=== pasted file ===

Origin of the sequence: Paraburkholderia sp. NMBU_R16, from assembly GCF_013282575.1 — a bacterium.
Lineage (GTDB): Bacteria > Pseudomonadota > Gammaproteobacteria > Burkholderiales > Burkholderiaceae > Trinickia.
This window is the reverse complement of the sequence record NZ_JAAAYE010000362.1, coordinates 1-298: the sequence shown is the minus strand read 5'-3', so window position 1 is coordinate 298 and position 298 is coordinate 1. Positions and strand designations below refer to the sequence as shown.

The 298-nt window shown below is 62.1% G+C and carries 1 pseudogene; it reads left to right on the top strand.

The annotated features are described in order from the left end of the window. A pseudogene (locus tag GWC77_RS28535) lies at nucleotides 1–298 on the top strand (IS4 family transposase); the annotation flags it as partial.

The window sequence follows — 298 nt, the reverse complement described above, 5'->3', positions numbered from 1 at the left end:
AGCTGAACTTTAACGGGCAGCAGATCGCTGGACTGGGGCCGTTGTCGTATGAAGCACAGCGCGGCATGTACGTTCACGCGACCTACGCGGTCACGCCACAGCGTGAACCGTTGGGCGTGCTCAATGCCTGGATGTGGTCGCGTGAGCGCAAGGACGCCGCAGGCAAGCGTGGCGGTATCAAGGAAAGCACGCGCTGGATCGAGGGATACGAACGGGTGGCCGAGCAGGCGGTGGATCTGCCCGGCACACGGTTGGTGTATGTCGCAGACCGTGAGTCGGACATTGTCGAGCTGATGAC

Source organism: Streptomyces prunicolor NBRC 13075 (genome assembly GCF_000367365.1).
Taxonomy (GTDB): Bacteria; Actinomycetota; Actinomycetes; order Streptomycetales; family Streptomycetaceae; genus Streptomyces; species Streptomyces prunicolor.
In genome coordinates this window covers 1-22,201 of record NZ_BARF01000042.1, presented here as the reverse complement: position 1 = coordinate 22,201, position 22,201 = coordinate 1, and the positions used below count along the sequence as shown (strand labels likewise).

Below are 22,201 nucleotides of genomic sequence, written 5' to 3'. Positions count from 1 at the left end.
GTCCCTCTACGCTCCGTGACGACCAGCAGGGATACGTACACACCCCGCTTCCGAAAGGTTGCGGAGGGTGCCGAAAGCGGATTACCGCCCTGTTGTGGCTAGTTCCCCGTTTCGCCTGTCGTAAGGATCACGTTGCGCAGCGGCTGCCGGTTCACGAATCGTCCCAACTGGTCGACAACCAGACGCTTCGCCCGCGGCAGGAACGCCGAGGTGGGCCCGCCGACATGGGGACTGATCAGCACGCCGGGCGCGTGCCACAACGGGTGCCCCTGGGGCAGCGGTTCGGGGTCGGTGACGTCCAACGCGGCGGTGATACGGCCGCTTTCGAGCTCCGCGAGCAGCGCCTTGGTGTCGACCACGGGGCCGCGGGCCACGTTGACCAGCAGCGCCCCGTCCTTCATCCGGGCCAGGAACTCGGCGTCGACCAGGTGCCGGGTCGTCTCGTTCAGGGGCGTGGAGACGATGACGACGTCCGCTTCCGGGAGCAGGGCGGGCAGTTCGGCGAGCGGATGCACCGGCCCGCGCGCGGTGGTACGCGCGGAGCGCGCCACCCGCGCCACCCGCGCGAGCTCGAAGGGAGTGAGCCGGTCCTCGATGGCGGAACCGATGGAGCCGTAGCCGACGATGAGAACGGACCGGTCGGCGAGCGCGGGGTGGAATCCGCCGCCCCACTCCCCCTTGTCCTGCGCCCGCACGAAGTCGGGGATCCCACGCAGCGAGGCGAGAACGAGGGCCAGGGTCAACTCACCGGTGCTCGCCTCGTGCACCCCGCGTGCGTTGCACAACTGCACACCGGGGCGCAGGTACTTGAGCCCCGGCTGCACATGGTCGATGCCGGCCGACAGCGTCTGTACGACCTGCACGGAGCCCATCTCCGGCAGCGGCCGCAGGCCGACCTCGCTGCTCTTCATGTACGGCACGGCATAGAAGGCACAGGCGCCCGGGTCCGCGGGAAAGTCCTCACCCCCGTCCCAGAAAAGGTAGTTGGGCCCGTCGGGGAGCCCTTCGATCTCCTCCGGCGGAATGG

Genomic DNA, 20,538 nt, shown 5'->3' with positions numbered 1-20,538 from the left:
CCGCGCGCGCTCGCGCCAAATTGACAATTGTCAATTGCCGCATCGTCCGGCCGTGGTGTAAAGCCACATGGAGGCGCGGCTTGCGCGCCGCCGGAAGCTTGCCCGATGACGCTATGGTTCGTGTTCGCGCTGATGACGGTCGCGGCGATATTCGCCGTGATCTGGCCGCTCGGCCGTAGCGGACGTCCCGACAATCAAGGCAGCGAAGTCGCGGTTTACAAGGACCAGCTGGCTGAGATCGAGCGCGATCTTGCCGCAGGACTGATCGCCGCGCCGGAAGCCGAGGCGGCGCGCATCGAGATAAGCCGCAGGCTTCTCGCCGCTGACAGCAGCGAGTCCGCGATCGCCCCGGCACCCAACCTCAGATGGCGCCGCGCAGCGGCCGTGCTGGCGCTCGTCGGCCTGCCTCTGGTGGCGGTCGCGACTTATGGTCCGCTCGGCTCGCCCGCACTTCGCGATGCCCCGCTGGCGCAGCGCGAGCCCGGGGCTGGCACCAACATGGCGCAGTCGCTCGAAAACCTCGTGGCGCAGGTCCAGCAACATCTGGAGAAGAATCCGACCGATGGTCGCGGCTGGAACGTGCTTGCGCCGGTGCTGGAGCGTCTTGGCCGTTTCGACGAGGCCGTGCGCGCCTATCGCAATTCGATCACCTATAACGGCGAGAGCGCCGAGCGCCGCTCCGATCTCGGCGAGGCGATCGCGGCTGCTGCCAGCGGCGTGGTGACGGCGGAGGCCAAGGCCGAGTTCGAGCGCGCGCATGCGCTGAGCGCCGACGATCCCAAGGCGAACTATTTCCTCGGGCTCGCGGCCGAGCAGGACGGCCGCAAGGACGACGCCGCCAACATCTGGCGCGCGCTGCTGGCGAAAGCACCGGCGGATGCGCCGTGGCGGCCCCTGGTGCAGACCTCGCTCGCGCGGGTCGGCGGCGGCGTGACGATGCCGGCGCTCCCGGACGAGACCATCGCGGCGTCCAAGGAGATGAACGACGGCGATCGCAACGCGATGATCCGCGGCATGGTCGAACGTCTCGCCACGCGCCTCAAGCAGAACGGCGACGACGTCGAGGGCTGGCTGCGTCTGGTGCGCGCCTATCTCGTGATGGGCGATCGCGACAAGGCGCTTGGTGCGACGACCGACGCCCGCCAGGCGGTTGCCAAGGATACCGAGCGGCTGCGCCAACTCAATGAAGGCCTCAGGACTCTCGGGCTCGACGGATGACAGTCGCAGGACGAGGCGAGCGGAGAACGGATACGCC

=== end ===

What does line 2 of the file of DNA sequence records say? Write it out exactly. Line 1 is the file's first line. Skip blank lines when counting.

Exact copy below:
Lineage (GTDB): Bacteria > Pseudomonadota > Gammaproteobacteria > Burkholderiales > Burkholderiaceae > Trinickia.